Solar cells change from using silver to using aluminum for significant cost savings
At the Rochester R&D Center, Natcore scientists have built a full-back contact silicon heterojunction cell structure that completely eliminates the use of silver and replaces it with aluminum, and Natcore emphasizes that the use of aluminum does not cause performance loss.
A solar photovoltaic panel uses an average of about 1/2 ounce of silver, which is 11% of the total raw material cost of a solar PV module. The use of silver exceeds the metal cost of solar cells by 48%.
It is important to realize cost savings from switching from silver to aluminum. Because silver has strong electrical conductivity, it is costly. Today, the price of silver is about $15.28 per troy ounce, and the same amount of aluminum is only $0.05, about 0.3% of the cost of silver.
Even considering that aluminum, which is twice the amount of silver, can be used to achieve the same amount of electricity between the battery and the battery, the raw material cost of aluminum is still only 0.6% of the direct material cost of using silver.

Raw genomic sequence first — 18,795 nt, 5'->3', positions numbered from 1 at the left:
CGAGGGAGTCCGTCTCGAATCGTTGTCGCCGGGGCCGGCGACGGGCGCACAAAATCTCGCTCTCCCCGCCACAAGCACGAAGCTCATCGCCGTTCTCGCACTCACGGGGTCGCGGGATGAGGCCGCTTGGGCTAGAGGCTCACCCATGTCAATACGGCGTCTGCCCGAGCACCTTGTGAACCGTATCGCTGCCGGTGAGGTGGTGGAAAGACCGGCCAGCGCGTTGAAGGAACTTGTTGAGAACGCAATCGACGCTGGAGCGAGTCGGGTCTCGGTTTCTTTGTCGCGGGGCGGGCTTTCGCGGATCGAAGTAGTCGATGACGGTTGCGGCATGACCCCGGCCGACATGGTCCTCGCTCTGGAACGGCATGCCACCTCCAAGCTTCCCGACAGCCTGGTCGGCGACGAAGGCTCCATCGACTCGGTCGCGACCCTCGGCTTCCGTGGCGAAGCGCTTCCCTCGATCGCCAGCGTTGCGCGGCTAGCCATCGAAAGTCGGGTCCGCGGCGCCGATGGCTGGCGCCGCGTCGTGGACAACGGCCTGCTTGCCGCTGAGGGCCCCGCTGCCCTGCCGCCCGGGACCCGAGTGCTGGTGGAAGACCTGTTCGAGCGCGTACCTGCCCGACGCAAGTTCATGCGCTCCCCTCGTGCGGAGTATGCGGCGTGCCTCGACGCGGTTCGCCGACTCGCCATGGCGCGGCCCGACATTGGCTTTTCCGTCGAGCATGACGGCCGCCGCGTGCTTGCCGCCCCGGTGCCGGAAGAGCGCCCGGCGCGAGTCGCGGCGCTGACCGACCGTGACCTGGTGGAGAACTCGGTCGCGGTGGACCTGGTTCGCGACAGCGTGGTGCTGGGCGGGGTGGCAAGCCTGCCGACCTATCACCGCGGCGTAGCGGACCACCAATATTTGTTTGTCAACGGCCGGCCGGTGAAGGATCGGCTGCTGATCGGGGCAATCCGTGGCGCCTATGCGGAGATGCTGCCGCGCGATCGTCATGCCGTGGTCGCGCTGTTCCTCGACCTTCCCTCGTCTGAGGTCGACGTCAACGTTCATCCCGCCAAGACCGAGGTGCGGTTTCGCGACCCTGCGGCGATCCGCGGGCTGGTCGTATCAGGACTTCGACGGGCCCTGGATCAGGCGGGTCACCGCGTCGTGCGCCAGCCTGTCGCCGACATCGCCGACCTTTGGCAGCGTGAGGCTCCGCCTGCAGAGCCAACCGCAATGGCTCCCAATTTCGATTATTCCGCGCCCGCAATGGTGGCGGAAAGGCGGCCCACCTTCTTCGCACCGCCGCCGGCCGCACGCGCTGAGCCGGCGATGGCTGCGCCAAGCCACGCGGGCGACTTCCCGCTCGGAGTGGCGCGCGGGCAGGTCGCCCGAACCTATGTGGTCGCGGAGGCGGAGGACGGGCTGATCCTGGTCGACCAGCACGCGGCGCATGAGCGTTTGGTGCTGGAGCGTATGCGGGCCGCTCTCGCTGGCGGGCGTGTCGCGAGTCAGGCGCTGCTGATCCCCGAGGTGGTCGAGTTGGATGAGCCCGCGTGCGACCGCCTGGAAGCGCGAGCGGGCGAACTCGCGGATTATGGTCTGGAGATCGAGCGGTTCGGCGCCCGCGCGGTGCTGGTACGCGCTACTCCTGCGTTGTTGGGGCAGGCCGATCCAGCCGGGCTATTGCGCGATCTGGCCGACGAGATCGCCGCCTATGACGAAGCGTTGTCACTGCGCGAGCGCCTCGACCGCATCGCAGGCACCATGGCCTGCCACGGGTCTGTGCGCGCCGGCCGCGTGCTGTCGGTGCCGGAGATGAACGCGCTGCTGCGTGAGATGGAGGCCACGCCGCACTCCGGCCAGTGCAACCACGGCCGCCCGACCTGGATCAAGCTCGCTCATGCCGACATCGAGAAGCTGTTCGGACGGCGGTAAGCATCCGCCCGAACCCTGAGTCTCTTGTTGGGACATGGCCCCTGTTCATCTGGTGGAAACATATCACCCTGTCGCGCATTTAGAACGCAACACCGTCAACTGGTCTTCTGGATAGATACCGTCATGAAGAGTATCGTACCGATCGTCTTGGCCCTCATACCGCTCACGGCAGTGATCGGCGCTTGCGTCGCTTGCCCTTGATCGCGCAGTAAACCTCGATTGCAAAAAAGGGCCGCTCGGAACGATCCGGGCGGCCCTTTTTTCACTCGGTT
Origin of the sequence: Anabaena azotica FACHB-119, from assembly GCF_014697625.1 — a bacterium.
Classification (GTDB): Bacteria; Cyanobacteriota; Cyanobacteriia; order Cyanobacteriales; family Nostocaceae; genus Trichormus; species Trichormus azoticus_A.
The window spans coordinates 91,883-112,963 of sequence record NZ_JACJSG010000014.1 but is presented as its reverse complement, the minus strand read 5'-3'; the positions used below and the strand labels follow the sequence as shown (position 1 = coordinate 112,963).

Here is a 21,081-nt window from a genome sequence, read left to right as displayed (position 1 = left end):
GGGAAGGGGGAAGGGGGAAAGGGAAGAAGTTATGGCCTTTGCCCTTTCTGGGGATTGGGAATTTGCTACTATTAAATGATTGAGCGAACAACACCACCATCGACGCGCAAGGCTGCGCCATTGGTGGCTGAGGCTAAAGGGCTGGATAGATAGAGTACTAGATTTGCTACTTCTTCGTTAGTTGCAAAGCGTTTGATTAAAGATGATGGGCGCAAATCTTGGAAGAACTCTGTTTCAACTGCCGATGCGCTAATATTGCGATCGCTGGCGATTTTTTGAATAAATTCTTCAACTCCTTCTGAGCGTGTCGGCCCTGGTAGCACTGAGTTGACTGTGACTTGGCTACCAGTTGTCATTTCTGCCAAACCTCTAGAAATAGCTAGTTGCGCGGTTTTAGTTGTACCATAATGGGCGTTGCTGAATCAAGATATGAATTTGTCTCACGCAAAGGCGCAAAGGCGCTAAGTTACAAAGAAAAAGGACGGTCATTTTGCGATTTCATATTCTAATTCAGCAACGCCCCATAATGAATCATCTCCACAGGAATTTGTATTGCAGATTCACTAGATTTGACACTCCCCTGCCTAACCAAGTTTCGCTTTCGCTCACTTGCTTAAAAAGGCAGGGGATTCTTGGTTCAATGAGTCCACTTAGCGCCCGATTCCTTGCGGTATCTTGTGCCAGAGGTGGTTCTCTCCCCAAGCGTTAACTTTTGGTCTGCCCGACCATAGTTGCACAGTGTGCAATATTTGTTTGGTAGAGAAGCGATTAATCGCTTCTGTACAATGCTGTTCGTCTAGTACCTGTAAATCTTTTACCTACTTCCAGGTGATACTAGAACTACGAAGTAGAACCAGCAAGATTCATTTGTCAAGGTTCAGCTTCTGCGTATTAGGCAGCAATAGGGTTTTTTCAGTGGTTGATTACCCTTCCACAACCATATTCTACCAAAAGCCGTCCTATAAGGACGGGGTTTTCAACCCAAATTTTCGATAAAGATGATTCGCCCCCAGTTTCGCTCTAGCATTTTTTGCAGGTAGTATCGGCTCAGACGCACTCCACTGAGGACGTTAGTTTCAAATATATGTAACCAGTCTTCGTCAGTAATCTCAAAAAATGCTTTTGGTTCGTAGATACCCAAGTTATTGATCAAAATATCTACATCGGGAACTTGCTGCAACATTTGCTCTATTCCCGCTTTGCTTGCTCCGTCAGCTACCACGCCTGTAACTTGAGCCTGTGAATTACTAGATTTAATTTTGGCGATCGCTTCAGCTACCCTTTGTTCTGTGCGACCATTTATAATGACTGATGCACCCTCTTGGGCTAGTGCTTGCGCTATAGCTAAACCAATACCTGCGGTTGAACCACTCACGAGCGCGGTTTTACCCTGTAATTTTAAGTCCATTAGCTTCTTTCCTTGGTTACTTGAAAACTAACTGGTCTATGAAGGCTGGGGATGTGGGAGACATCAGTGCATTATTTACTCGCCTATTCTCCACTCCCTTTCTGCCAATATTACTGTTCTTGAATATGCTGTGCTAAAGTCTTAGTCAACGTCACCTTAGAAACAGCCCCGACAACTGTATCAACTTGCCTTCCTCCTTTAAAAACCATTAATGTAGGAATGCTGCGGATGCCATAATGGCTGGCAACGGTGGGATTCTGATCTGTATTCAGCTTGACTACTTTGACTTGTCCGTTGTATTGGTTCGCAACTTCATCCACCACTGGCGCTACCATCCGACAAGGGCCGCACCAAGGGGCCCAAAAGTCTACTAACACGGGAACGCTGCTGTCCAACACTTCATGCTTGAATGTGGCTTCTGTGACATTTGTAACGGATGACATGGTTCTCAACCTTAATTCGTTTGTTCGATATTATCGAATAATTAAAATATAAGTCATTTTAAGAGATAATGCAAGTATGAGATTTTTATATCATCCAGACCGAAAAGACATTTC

Natcore expects to file a provisional patent application in the next two weeks
“In the past month, our scientists have brought about historic changes in the structure and cost-effectiveness of solar cells,” said Naccore’s President and CEO Chuck Pwen. “Solar cell manufacturers will no longer Affected by fluctuations in the silver market. Due to technological advances in our proprietary laser technology, we are saving a lot of money for the production of solar cells. We look forward to submitting a provisional patent application within the next two weeks."
The current production of 1 GW of solar power requires 1.5 million ounces of silver. In 2014, it required 60 million ounces of silver, accounting for about 6% of total metal demand. Before Natcore's research results have yet to emerge, silver usage is expected to increase to 15% of the entire market.